Chatbot design is a wild new frontier. It’s true – conversational design today is where web design was in 1996. And now (drum roll, please…), chatbot prototyping tools are finally here! If you’re interested in designing conversational interfaces, now is a great time to start creating.

If you’re just starting out in the world of chatbot design, here are a few ideas to keep in mind:

1.  Give Every Word Meaning

api.ai bot is an example of great chatbot design.

api.ai bot for Slack is smart and concise.

Good chatbot design relies on words, but isn’t wordy. When designing a conversational interface, every word your bot “says” must be essential–either to the bot’s function or the bot’s personality (or both). A crowded conversational interface will diminish the clarity of your product. In contrast, a concise and strong conversational interface will be the backbone of your (excellent) user experience. Users will want to come back to a chatbot they know is clear and reliable. 50-200 characters (not words) per message is a good baseline to follow when designing chatbots.

Developers, consider hiring a copywriter or UX writer to make your chatbot’s voice clear, direct, and in line with your brand’s personality.

Also, use spellcheck. Typos instantly ruin your chatbot’s credibility.

 

2. Get Your User Flows On Point

LeBron James makes slam dunks, and so can you, but with chatbot design.

Aim to create user flows that feel like a slam dunk.

Getting your user flows perfect is essential for chatbots–perhaps more so than for any other digital medium. Because the user interface and user experience is intentionally minimal, there is no room to make mistakes with the final user flow. In web UIs, users are more willing to click around before giving up on a task. This is not the case with chatbots. A mistake can cause your chatbot to lose the user forever.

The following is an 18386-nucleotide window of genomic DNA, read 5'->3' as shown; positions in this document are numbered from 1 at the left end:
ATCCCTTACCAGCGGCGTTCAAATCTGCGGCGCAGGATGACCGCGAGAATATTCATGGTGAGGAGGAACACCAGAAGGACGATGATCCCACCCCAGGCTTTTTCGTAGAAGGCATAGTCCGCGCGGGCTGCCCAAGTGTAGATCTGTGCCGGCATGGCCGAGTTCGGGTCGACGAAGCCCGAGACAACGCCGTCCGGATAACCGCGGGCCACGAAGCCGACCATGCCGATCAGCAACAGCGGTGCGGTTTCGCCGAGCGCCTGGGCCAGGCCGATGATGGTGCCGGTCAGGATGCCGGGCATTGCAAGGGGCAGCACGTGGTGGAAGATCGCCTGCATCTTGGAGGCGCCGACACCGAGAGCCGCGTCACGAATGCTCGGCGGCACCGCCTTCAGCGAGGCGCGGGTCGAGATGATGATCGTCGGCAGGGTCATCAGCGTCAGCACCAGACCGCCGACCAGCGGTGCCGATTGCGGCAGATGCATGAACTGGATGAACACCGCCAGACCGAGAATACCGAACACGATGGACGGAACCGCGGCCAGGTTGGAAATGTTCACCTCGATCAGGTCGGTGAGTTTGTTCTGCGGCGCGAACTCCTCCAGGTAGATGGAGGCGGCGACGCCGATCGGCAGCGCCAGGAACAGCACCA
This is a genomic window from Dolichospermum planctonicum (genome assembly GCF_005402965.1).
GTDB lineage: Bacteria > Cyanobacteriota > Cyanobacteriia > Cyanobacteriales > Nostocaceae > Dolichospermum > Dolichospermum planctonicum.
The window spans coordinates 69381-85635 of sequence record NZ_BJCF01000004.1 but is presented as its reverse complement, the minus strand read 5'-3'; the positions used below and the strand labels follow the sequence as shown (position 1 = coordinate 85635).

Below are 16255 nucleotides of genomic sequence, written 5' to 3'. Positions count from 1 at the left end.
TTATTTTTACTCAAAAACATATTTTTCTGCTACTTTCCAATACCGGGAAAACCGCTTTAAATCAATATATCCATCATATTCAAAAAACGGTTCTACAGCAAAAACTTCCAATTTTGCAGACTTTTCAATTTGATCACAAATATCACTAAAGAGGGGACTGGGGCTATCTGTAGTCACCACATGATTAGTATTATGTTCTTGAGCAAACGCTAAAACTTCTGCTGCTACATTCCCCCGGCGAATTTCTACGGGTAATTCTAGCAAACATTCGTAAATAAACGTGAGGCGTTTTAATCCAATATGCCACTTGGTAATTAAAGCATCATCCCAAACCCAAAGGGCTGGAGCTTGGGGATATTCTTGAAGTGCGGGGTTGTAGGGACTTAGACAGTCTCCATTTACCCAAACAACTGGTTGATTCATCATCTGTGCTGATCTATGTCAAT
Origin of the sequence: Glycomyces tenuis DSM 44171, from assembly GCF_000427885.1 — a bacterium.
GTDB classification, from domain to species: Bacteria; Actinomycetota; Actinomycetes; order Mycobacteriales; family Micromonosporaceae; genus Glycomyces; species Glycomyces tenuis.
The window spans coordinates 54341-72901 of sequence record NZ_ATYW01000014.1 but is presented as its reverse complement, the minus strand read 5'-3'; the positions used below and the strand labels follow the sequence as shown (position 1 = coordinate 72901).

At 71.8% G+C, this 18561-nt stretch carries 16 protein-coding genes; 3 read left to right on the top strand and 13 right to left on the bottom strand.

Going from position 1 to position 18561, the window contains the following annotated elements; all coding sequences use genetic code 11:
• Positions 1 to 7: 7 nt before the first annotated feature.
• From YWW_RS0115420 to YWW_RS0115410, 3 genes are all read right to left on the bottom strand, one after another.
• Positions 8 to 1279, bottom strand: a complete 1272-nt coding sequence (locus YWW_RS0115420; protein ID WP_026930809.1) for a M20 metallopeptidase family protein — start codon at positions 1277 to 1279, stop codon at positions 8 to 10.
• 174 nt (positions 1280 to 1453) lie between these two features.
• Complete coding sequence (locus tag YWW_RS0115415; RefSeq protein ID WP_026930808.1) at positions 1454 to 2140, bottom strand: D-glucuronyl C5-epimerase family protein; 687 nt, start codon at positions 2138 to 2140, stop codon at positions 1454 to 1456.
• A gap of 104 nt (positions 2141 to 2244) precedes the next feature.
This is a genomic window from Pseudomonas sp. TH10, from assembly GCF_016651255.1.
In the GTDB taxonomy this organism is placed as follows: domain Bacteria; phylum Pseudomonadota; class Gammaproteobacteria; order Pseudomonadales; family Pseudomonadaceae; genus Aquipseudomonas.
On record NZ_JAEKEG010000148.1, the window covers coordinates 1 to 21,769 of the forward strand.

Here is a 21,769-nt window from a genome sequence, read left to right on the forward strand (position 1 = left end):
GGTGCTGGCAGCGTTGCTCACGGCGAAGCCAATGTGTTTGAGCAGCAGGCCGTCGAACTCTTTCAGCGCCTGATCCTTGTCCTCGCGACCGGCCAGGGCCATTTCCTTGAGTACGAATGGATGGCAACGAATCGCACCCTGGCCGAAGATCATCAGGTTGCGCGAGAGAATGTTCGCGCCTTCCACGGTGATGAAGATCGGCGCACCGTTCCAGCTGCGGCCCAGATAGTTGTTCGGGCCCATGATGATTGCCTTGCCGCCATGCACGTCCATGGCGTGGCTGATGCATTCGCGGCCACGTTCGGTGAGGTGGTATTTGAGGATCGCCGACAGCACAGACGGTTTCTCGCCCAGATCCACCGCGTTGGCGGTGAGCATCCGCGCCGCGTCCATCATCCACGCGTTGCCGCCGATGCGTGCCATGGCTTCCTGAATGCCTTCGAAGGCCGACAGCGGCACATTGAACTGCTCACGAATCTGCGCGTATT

If you’re having trouble organizing your thoughts, I recommend focusing first on nailing down your user flows. It’s easy to get tangled up in the details of your chatbot’s identity, but I’ve found that it’s better to develop your chatbot’s personality after you’ve designed solid user flows.

3. Give Your Chatbot Personality

Poncho the Weather Cat is an example of chatbot design that embraces personality.

Poncho the Weather Cat makes jokes, has a backstory, and sometimes talks in memes. He’s also reliable and accurate with the information he provides. He is awesome.

Once you’ve nailed down your user flows, infuse your chatbot with personality. If you haven’t already, give your chatbot a good name, and don’t be afraid to give it unique characteristics. Engagement with your bot will be be higher and deeper if you give your bot a distinctive tone and identity. Giving your chatbot a personality allows your users to emotionally invest, and also makes your chatbot memorable (and hopefully charming!).

Return to the functional copy you’ve written and see if you can replace generic words with ones that make your bot’s character stand out more. But don’t let personality overshadow functionality by being too wordy. Clarity is king in chatbot design.

Also, don’t worry about pleasing everyone. No personality is universally likable. In my opinion, it’s better to design a chatbot identity that has a little spark, than one that is bland and generic (I’m lookin’ at you, Alexa). A unique feeling personality is memorable and will resonate with your target audience.

 

4. Chatbot design is also speaking visually

BotSociety is a great app for chatbot design.

Images, carousels, and button responses are easy to insert into your chatbot interface.

If you and your friends can text emojis  and memes, your chatbot should be able to, too. Plain text is the main building block of your chatbot, but it doesn’t have to be the only way in which your chatbot speaks. Pictures, buttons, and carousels are great ways of conveying messages and actions clearly and memorably. Chatbot mock-up tools allow you to easily insert images and buttons into your user flows. Speaking visually is also a great way for your chatbot’s personality to shine. A picture is worth a thousand words, after all.

Conclusion

Hopefully these tips help you as you start your chatbot design journey. If you want to design a chatbot, and are looking for more inspiration, keep learning about what makes a great chatbot from other articles.

Welcome to the new frontier!

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